This is the time of year when the landscape looks quite battered, and it’s hard to see anything new or beautiful of note. It is due to the eye of the beholder, as well—your eye gets tired of the same palette and things seem to all wash together. Frustrated by this, I decided the other day to look even closer, shaking myself out of the habit we have of going numb. I started picking up things that caught my eye, and, once I started, I couldn’t stop. My eyes always land on the small spot of reddish-pink that you see in opened up acorns, getting ready to germinate. There’s the green of the beautiful and hardy Christmas fern, a Queen Anne’s lace flower looking like a silvery firework, pine needles, an old dryad’s saddle. A quiet landscape suddenly burst into view.
I’ve continued this pattern, the other day appreciating a slip of wintergreen with a berry still attached, some very crenellated lichen, unidentified mushrooms, and lastly, beech nuts. I’ve been wondering why I never see beech nuts, so on the last walk I attended I asked our knowledgeable guide where they were? I felt a little silly, because he easily found one within minutes of my question. The answer was to dig a bit in the leaf litter (under a beech tree, of course). Beech nuts are a tad more elusive and delicate than acorns, for example, which make their presence very known on walking paths. It sounds very obvious, but once I started looking for them, there they were!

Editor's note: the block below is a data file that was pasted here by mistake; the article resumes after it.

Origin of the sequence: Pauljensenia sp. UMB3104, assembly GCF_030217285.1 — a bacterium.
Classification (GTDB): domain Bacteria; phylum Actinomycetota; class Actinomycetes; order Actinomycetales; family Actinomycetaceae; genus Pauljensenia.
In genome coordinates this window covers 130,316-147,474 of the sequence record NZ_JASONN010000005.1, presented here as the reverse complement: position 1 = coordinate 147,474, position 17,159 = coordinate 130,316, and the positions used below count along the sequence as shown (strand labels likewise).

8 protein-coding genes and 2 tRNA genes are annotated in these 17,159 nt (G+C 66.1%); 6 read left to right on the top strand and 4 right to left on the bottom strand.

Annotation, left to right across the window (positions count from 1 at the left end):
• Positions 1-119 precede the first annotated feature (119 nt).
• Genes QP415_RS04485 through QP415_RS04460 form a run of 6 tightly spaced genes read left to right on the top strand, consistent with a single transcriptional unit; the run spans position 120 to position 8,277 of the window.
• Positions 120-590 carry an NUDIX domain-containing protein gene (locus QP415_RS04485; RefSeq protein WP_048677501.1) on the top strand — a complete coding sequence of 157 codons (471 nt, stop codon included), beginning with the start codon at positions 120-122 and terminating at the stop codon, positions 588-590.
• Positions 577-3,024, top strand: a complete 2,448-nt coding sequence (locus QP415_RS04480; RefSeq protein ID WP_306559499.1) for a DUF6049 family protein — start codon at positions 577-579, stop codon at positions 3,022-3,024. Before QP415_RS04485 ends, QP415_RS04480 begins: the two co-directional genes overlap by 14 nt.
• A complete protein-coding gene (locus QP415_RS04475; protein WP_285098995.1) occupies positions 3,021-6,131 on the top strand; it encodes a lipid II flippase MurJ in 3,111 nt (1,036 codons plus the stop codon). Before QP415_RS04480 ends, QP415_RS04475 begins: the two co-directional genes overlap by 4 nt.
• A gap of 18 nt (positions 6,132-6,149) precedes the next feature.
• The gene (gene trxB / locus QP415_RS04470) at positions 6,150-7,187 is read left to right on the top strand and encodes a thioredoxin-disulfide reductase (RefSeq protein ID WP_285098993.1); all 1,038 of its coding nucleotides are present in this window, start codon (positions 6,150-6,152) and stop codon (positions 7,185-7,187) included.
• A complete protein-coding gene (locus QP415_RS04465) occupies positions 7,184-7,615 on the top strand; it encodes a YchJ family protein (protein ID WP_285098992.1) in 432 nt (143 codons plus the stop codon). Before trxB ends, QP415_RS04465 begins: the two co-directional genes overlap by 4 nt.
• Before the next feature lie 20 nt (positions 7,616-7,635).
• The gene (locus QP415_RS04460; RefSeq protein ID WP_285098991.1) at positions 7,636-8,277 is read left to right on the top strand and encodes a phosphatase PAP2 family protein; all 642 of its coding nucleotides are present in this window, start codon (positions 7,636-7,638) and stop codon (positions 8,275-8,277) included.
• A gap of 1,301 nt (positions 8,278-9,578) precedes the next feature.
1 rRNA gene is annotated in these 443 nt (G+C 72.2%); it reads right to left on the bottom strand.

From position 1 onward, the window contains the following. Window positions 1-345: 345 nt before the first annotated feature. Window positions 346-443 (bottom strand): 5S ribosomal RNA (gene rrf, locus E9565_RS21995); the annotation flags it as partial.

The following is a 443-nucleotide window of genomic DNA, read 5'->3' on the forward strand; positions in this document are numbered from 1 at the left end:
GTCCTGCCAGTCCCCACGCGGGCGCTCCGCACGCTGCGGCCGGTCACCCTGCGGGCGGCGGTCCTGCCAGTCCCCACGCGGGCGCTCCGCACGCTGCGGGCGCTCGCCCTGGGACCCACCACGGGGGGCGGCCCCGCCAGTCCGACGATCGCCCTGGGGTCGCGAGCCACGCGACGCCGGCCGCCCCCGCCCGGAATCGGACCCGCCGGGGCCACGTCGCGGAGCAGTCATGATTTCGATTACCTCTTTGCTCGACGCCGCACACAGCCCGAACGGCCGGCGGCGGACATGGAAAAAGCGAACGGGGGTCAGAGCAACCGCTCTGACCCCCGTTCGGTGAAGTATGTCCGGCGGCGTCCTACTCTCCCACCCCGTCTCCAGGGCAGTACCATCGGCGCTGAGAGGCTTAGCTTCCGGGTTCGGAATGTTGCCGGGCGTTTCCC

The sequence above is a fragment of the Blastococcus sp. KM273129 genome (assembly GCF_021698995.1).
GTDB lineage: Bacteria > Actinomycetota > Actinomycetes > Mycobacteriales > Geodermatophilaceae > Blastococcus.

Mountain Lion story is a hoax. I feel a little better, but some people are not convinced by the DEC’s statement.
If you want to be in the company of knowledgeable and friendly people, a great local group to join is the John Burroughs Natural History Society, which has been around since 1950. They host varied and informative walks and birding field trips. This weekend on the 8th you can catch Early Migrants on the Rondout with Mark DeDea, local naturalist superstar. You should also check out their coffee club, a great way to buy organic, fair trade, bird-friendly coffee. Even if you can’t join this club for locals, you can still order directly from Birds and Beans.